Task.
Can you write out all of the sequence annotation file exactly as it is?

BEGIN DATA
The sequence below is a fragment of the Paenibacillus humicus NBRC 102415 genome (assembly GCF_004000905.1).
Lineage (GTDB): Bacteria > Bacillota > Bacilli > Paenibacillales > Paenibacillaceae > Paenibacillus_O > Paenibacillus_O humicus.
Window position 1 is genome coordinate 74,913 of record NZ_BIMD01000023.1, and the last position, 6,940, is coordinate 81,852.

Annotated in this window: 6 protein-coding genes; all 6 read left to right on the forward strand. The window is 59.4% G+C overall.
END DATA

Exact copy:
The sequence below is a fragment of the Paenibacillus humicus NBRC 102415 genome (assembly GCF_004000905.1).
Lineage (GTDB): Bacteria > Bacillota > Bacilli > Paenibacillales > Paenibacillaceae > Paenibacillus_O > Paenibacillus_O humicus.
Window position 1 is genome coordinate 74,913 of record NZ_BIMD01000023.1, and the last position, 6,940, is coordinate 81,852.

Annotated in this window: 6 protein-coding genes; all 6 read left to right on the forward strand. The window is 59.4% G+C overall.